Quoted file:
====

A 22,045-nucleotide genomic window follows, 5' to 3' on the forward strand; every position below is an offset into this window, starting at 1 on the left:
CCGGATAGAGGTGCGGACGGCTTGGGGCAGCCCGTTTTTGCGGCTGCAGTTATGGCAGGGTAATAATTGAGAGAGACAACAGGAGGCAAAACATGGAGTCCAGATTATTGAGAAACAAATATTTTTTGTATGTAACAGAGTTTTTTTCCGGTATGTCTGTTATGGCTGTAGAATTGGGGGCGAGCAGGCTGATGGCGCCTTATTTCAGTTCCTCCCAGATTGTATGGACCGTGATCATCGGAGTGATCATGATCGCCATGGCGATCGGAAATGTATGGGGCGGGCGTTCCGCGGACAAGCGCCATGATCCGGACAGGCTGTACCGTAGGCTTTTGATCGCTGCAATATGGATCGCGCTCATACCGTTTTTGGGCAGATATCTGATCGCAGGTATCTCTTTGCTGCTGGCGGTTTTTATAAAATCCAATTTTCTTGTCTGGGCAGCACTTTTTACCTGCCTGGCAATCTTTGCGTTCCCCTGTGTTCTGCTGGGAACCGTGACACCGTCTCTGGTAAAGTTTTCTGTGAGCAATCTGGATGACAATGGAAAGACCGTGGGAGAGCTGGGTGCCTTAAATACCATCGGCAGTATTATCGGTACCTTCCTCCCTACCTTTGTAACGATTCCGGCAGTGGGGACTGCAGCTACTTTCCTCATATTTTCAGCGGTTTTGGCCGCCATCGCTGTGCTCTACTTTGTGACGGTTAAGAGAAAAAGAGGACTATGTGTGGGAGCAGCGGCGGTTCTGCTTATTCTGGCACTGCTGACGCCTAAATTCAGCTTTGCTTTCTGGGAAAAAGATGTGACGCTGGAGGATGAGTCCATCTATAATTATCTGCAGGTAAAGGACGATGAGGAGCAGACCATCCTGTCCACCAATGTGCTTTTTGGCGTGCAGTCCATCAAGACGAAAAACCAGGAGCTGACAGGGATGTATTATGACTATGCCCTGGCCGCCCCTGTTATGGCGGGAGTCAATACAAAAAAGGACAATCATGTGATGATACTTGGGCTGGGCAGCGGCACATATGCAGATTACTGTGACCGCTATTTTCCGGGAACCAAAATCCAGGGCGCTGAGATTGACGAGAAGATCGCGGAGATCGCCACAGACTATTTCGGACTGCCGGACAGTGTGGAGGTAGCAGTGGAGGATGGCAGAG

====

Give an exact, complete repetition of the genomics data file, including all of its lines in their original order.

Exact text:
A 22,045-nucleotide genomic window follows, 5' to 3' on the forward strand; every position below is an offset into this window, starting at 1 on the left:
CCGGATAGAGGTGCGGACGGCTTGGGGCAGCCCGTTTTTGCGGCTGCAGTTATGGCAGGGTAATAATTGAGAGAGACAACAGGAGGCAAAACATGGAGTCCAGATTATTGAGAAACAAATATTTTTTGTATGTAACAGAGTTTTTTTCCGGTATGTCTGTTATGGCTGTAGAATTGGGGGCGAGCAGGCTGATGGCGCCTTATTTCAGTTCCTCCCAGATTGTATGGACCGTGATCATCGGAGTGATCATGATCGCCATGGCGATCGGAAATGTATGGGGCGGGCGTTCCGCGGACAAGCGCCATGATCCGGACAGGCTGTACCGTAGGCTTTTGATCGCTGCAATATGGATCGCGCTCATACCGTTTTTGGGCAGATATCTGATCGCAGGTATCTCTTTGCTGCTGGCGGTTTTTATAAAATCCAATTTTCTTGTCTGGGCAGCACTTTTTACCTGCCTGGCAATCTTTGCGTTCCCCTGTGTTCTGCTGGGAACCGTGACACCGTCTCTGGTAAAGTTTTCTGTGAGCAATCTGGATGACAATGGAAAGACCGTGGGAGAGCTGGGTGCCTTAAATACCATCGGCAGTATTATCGGTACCTTCCTCCCTACCTTTGTAACGATTCCGGCAGTGGGGACTGCAGCTACTTTCCTCATATTTTCAGCGGTTTTGGCCGCCATCGCTGTGCTCTACTTTGTGACGGTTAAGAGAAAAAGAGGACTATGTGTGGGAGCAGCGGCGGTTCTGCTTATTCTGGCACTGCTGACGCCTAAATTCAGCTTTGCTTTCTGGGAAAAAGATGTGACGCTGGAGGATGAGTCCATCTATAATTATCTGCAGGTAAAGGACGATGAGGAGCAGACCATCCTGTCCACCAATGTGCTTTTTGGCGTGCAGTCCATCAAGACGAAAAACCAGGAGCTGACAGGGATGTATTATGACTATGCCCTGGCCGCCCCTGTTATGGCGGGAGTCAATACAAAAAAGGACAATCATGTGATGATACTTGGGCTGGGCAGCGGCACATATGCAGATTACTGTGACCGCTATTTTCCGGGAACCAAAATCCAGGGCGCTGAGATTGACGAGAAGATCGCGGAGATCGCCACAGACTATTTCGGACTGCCGGACAGTGTGGAGGTAGCAGTGGAGGATGGCAGAG